Saturday analysis: Giggs' United find new verve, Clyne helps dent Everton hopes
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The Ryan Giggs era (which may only last for just over three weeks) certainly started with a bang. Although Manchester United also scored four times in their recent league wins over Aston Villa and Newcastle, there was something different this time around. For starters, the 11 shots they had on target was the most they'd had in a Premier League match since December 2011. Four of those on-target shots were from Wayne Rooney.
At the other end, Nemanja Vidic was particularly impressive at keeping the Canaries at arm's length on the rare occasions they dared fly in his airpsace. The Serb, who had seemingly been frozen out by David Moyes ahead of his impending move to Inter, won all 12 of his aerial duels, completed 19 clearances, and made 5 interceptions. He also completed 90% of his passes.
On a day when many eyes were on three of the full-backs on show - England rivals Luke Shaw and Leighton Baines, and the ever-improving Seamus Coleman - it was the other who was arguably man of the match.
Southampton's Nathaniel Clyne showed both sides of his game as the Hampshire side frustrated their Champions League-chasing visitors. He made an impressive 9 tackles in the right-back zone, frustrating Gerard Deulofeu to the extent that the Spaniard switched wings with Stephen Naismith shortly before half-time.
Clyne also got forward, coming inside and creating 2 goalscoring chances with short passes, and also providing the cross from which Coleman inadvertently headed past Tim Howard to put Southampton 2-0 in front. Could the former Crystal Palace man be the next Saint to work his way into England contention? The watching Roy Hodgson will surely have been impressed.
If the lunchtime kick-off was one to remember to Clyne, it certainly wasn't for Romelu Lukaku. The Belgian struggled to leave his mark on the encounter, winning just 1 of his 5 aerial duels. He also only managed to find the target with 1 of his 4 attempts, that being a tame header straight at Artur Boruc.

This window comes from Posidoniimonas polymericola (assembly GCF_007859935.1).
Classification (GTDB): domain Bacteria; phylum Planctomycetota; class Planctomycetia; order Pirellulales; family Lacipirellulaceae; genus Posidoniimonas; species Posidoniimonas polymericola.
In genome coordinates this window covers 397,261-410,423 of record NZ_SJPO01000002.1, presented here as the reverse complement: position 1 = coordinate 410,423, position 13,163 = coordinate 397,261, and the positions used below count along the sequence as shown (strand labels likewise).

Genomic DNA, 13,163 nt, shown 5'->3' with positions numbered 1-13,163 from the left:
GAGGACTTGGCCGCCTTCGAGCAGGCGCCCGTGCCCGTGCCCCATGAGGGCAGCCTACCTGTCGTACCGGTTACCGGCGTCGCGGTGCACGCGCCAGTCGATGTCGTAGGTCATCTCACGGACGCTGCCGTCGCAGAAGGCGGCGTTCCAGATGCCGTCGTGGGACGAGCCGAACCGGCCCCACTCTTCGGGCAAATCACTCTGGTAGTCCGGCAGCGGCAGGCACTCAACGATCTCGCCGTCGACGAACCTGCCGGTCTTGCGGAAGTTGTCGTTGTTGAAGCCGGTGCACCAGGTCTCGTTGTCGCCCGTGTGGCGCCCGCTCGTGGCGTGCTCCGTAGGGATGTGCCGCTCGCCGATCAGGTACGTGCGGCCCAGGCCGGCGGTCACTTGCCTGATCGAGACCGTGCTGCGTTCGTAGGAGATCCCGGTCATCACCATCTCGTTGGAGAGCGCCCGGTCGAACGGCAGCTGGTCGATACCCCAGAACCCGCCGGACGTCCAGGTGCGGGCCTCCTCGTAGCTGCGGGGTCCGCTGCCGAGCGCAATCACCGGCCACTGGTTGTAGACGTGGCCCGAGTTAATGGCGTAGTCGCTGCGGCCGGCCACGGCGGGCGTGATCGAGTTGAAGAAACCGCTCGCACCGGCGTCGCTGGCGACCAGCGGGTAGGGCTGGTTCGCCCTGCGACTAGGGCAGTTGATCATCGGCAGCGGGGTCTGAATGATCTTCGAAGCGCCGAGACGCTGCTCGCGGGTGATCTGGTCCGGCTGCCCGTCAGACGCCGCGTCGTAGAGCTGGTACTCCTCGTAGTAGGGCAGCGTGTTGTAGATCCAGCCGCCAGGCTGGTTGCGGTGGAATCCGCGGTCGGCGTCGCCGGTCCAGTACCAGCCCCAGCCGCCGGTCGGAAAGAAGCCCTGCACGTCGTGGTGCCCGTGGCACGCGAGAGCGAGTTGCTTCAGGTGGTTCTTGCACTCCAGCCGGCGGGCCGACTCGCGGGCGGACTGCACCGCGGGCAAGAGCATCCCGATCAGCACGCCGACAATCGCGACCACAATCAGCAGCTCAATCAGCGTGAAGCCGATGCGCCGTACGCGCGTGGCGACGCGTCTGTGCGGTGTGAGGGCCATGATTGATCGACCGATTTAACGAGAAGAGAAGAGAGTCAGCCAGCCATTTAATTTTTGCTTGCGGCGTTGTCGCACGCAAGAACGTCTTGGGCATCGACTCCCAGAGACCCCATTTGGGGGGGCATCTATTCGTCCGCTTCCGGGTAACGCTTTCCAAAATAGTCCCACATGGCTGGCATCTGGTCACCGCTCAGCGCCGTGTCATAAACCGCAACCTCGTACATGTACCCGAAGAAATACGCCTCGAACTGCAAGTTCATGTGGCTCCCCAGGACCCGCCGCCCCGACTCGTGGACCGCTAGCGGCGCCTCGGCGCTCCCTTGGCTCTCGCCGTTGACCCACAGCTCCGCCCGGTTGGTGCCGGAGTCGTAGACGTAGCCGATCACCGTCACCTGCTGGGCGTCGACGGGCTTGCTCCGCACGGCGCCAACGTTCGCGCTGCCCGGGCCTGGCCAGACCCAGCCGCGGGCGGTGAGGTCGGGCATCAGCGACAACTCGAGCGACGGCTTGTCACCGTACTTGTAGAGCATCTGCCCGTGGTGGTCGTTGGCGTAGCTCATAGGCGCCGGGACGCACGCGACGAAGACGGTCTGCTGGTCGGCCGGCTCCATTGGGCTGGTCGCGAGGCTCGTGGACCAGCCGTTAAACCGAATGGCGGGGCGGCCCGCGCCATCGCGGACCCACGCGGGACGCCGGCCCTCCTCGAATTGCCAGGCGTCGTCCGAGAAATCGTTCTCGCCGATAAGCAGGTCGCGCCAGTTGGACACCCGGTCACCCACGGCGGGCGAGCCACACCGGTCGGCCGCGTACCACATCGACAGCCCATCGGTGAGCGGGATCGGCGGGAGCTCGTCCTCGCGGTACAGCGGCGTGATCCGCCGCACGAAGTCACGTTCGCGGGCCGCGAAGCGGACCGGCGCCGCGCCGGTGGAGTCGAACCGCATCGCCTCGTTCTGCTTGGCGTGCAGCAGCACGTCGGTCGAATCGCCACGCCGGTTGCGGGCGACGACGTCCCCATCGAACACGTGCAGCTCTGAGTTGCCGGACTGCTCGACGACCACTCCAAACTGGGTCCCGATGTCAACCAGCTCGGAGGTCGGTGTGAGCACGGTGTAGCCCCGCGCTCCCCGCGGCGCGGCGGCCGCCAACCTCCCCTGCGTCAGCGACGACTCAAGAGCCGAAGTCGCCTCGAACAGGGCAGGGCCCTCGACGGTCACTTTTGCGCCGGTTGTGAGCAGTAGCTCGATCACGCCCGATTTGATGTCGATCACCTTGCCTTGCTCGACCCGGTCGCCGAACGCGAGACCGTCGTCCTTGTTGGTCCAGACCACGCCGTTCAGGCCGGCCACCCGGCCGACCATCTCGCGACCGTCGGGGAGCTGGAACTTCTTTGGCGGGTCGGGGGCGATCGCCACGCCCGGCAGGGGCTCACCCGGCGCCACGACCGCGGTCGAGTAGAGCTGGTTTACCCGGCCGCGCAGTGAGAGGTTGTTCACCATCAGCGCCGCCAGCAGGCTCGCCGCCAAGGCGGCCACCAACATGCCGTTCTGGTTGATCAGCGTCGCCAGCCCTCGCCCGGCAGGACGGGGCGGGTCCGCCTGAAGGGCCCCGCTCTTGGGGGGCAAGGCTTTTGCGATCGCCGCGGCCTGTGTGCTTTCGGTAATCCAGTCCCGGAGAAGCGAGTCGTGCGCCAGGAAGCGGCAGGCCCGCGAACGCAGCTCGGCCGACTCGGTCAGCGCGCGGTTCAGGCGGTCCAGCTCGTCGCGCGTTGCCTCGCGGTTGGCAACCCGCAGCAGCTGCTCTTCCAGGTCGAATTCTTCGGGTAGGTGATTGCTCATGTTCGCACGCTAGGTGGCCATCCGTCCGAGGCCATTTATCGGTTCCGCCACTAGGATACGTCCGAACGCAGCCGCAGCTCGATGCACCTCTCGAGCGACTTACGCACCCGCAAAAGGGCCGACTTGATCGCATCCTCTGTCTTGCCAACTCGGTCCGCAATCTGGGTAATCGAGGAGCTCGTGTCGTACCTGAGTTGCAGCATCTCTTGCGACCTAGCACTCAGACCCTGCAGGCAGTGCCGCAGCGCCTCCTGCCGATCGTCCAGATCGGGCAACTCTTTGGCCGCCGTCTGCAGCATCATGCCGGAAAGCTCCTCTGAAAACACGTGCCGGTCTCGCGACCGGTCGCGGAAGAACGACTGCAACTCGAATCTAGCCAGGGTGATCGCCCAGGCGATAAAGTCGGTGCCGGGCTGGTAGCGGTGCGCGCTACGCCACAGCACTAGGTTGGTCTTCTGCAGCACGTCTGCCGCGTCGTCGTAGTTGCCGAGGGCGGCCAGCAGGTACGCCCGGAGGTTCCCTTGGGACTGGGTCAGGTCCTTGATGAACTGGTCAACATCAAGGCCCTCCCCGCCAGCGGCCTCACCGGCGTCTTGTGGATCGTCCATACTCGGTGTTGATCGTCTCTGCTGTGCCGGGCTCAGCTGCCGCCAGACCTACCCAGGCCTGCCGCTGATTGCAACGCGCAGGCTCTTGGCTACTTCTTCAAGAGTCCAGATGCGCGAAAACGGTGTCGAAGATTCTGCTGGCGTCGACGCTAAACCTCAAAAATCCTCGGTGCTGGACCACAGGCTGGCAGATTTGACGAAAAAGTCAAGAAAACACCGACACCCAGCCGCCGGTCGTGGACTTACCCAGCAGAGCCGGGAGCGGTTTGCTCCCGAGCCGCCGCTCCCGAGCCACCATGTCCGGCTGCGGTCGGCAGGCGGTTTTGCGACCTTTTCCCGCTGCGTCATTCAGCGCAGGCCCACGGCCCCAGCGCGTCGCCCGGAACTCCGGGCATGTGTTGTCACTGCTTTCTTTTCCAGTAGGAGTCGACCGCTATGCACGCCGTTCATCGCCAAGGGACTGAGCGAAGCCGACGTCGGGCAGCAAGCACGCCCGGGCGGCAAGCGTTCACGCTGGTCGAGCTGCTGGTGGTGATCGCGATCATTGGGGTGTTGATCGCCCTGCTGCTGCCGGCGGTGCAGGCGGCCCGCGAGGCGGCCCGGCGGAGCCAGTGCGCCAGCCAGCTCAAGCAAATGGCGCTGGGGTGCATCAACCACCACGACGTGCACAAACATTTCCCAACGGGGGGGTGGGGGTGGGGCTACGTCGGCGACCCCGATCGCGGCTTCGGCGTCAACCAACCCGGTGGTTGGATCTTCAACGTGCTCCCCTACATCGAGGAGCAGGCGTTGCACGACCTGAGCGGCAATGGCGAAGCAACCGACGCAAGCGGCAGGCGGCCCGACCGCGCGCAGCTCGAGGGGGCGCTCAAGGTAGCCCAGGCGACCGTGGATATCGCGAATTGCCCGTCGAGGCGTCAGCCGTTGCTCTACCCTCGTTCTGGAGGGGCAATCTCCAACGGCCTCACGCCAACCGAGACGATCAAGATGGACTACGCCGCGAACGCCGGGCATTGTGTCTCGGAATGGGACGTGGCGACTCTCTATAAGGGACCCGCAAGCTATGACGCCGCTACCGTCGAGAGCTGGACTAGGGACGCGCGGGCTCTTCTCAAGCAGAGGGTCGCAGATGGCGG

Despite just edging the possession in this match between two sides with little to play for, Stoke created disappointingly little of note in front of goal.
The Potters did manage 17 shots over the course of the 90 minutes, but they never really troubled Hugo Lloris in the visitors' goal. They managed to completely spurn their very best openings, with Peter Odemwingie and Steven N'Zonzi both missing the target from close range. In fact, only 1 of their 8 shots from within the penalty area drew a save from Tottenham's French keeper, Marko Arnautovic firing straight at the former Lyon man as the game entered the dying stages.
Their only other shots on target were both from range and both saved comfortably by Lloris. Mark Hughes will wonder how a team that scored seven goals in back-to-back wins over West Ham and Aston Villa a month ago could score just three more in the five games that followed. The Welshman has done well to develop Stoke's style of play, but creativity is still clearly an issue, and one he must look to address in the summer if the Potters are to continue their transformation from the league's ugly step-sisters.
When you're less incisive than famed faffers Swansea City, you know you have problems.
Despite the Swans' comfortable win, Villa actually edged the possession (with 52.9%), yet that didn't help the visitors when it came to creating decent goalscoring opportunities. Paul Lambert's side mustered just 3 shots on target, struggling to find the kind of defence-splitting passes or moments of brilliance that Swansea were benefiting from at the other end.
To sum it all up, Villa completed almost three times as many attacking-third passes as their hosts, yet scored three fewer goals. It could be a long and tense fortnight for everyone associated with the West Midlands club.
We can't discuss this match without mentioning Jonjo Shelvey's long-range howitzer - each of Shelvey's last five Premier League goals have come from outside the box.
Stoke and Aston Villa may have been wasteful in their attacking play, but Steve Bruce's Hull City were far more clinical - eventually. The FA Cup finalists looked to be on their way to a second successive defeat and shut-out, with Fulham battling their way into a two-goal lead in the early stages of the second half. Hull managed just 3 shots in the first 73 minutes of the match (to Fulham's 7), but scored twice from their 5 attempts in the last 20 minutes of play.
This point - Hull's 37th of the season - should be enough to secure Premier League football at the KC Stadium for next season with two games to spare, and they certainly would've taken that at the start of the season. They owe a lot to their newly-recruited strike-force, and Shane Long and Nikica Jelavic were both in fine form at Craven Cottage - Long scoring with one of his 2 attempts, and Jelavic scoring with his 1 and only chance.
While West Brom are slowly moving closer to safety, West Ham's season seems to be coming to a shuddering halt. The Hammers have now lost four in a row, and haven't kept a clean sheet in any of their last nine Premier League matches - the worst current run in any of England's four top divisions.
They only conceded once this time around, but still lost thanks in part to some questionable finishing at the other end by Andy Carroll.